The Sapling’s Simie Simpson, a long-time fan girl of award-winning, Australian picture book author and illustrator Bob Graham, literally bombards him with questions about his books: what it takes to create books that speak to us, stand the test of time, and dogs.
S: As you both write and illustrate most of your books, I was wondering, what comes first? The words or the pictures? Or is there something that ‘sparks’ these ideas?
BG: I have no set way of working, no system or template. Sometimes a word or two will beg a picture to accompany it – or sometimes the reverse. Only very rarely would I have a trajectory of a story when I am doing this. In fact the idea of sitting down to write a story I might find a little intimidating. More, I like to just push out from those first words and pictures and see where it leads me.
S: Your illustrations are so gentle and sweet, and for me they perfectly capture family life in all its ‘realness’: toys on the floor, dogs, etc. Is this intentional?
BG: I guess that my stories when they do arrive are found to have been hiding not very far from my desk. My surroundings, and back over time since our children were little, (along with all the muddle that goes with them) is a stage set waiting for characters. I cannot imagine a couch without a few dog hairs if you were to look closely. So the couch would invariably need a dog to occupy it, and in my own experience for a person to be a little short of room to sit down. Or might even have to sit on the floor.
I cannot imagine a couch without a few dog hairs if you were to look closely. So the couch would invariably need a dog to occupy it…
S: I am interested in how your books often seem to focus around very small, domestic ideas, like a trip home in the rain, a baby’s first steps or birthday, or helping an injured bird. What draws you to creating a story around these ordinary moments? And how do you manage to create something so engaging from these ‘small ideas’?
BG: Quiet and unobtrusive things, and people, interest me. I like to think that readers of my books need to do some work too, so I try to avoid hyperbole both in text and pictures. At times I rely on the readers, young and old to decide for themselves just what might be the expression on someone’s face for example. Everyone reads and sees in their own way.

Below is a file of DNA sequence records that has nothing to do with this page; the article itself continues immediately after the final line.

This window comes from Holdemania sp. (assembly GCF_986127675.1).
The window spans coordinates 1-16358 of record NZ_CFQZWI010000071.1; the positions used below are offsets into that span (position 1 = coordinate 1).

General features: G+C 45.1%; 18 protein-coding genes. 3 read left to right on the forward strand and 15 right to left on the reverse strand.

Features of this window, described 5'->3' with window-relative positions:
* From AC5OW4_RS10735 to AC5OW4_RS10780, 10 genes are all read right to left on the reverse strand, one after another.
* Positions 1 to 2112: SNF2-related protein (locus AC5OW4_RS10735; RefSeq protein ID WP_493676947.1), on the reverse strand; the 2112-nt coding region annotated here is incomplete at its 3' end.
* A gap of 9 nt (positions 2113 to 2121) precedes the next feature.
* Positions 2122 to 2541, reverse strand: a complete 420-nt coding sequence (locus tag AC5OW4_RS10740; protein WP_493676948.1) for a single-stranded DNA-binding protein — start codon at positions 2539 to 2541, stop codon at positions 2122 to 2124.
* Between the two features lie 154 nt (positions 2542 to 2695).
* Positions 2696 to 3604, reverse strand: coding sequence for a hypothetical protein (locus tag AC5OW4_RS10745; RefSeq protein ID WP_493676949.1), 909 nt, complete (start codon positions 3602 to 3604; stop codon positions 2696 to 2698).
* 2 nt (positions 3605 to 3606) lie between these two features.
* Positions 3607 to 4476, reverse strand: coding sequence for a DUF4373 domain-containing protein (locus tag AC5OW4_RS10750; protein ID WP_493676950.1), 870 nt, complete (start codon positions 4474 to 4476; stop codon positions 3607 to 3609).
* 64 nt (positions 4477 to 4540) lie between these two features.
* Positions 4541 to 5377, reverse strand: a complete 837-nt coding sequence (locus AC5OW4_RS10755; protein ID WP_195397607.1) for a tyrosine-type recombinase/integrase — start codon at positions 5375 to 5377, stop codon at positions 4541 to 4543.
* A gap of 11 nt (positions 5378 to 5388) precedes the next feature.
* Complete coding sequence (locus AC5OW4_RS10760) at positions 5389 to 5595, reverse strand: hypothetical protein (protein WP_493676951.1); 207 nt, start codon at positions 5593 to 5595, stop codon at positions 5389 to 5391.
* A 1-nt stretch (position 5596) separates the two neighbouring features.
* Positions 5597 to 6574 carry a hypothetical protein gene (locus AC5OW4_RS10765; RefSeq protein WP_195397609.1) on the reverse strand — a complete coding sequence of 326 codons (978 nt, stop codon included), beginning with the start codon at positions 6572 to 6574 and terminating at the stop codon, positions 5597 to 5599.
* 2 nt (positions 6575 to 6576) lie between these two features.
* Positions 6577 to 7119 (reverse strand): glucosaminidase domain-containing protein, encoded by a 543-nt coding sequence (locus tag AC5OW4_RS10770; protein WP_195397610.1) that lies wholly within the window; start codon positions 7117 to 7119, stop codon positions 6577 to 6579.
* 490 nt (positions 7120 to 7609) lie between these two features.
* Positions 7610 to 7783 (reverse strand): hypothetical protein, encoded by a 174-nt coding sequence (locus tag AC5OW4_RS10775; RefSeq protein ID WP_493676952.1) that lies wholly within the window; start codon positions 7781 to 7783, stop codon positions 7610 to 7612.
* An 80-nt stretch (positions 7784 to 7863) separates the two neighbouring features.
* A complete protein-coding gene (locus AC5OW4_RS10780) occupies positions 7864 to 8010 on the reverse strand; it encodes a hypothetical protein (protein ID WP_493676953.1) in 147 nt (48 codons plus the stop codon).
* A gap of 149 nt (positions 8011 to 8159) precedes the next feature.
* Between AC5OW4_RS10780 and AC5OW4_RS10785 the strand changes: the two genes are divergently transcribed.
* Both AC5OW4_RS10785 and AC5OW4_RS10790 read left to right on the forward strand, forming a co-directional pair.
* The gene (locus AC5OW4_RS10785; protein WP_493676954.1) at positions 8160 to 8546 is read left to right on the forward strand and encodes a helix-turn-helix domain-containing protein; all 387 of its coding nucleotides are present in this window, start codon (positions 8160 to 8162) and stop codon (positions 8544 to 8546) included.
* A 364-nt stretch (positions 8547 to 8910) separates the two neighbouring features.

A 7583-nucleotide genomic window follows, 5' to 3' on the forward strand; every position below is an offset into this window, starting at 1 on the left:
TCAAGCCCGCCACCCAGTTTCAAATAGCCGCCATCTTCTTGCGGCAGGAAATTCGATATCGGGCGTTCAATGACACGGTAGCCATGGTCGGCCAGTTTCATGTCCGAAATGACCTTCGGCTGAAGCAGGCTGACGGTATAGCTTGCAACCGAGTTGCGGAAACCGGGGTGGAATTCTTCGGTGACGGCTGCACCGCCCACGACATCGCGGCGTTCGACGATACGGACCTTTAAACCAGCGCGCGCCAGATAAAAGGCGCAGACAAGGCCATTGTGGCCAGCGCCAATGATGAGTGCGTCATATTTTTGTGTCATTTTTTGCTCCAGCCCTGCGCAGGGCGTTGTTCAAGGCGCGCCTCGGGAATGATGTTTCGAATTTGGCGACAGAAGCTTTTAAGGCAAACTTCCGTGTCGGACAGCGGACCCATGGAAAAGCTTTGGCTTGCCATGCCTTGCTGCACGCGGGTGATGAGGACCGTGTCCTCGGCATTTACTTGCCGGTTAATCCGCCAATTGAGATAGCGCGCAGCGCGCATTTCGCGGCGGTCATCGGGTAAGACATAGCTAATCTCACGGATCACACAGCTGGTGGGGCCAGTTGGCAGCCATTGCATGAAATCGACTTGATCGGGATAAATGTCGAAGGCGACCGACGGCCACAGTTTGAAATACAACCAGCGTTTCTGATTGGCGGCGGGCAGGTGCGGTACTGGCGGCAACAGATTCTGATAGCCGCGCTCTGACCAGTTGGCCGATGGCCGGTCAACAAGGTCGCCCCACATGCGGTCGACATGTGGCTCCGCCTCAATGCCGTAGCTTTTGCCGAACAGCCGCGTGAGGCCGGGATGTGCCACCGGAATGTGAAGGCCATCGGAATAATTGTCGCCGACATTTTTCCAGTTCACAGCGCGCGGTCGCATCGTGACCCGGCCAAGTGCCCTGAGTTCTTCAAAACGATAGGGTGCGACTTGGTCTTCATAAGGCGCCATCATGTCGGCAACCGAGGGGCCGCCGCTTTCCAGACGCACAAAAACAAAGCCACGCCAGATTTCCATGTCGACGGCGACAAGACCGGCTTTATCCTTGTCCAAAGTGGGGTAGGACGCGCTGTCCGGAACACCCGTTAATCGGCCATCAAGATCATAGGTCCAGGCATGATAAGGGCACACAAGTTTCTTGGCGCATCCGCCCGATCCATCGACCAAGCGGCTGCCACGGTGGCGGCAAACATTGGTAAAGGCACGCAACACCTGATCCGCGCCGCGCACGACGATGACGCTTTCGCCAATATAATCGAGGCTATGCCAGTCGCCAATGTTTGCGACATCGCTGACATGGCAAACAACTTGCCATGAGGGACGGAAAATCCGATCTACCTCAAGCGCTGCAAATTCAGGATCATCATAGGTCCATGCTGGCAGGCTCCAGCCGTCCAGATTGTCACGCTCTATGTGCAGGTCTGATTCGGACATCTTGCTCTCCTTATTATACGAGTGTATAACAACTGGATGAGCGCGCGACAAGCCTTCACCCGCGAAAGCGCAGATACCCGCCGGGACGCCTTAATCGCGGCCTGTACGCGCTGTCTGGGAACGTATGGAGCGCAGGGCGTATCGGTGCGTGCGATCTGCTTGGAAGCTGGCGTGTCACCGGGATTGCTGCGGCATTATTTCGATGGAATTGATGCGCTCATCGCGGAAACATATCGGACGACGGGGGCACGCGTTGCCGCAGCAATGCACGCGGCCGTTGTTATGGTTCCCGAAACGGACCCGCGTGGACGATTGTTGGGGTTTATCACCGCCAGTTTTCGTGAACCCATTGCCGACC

S: Your books also seem to touch gently, but pointedly on wider issues – a soldier and his mother saying goodbye in Silver Buttons, or how the sun highlights small family scenes across the world in How the Sun Got to Coco’s House, for example. This seems like a conscious effort to spotlight important issues – is it? And do you think it is important to have something to say about the world in general?
BG: I have been fortunate that I have received many lovely letters and reviews of my books over the years – but with Let’s Get a Pup, in America it attracted some controversy. A very few readers criticised dad’s earring, mum’s inking, even the fact that the parents briefly shared their bed with their daughter bouncing across it. I was accused by someone of having an “agenda.” My only agenda has ever been people being decent to each other, (and their dogs.) This covers a fair bit of territory and I would hope enters the land of kindness, tolerance and empathy.
My only agenda has ever been people being decent to each other, (and their dogs.) This covers a fair bit of territory and I would hope enters the land of kindness, tolerance and empathy.
S: How do you make any message ‘age appropriate’ or is there such a thing as a topic being beyond a certain age group?
BG: Beyond knowing that I make picture books for young children I have little awareness of age groupings etc. I certainly could not tailor a story for a given age. I like to think that my books are shared and read by people at all stages of their lives, and that boundaries such as age are blurred. Although having said that I was once very interested to read in the news about a young boy in Kabul, who made an impossible daily journey to learn music in a bombed out music school there. But ultimately I said, “ do I want little kids to go to bed with the Taliban in their heads?” So I do still imagine young children reading picture books, and being read to before bed.
I like to think that my books are shared and read by people at all stages of their lives and that boundaries such as age are blurred.
S: I have noticed there are a few books where you seem to be in the illustrations, have you put anyone else you know in your scenes?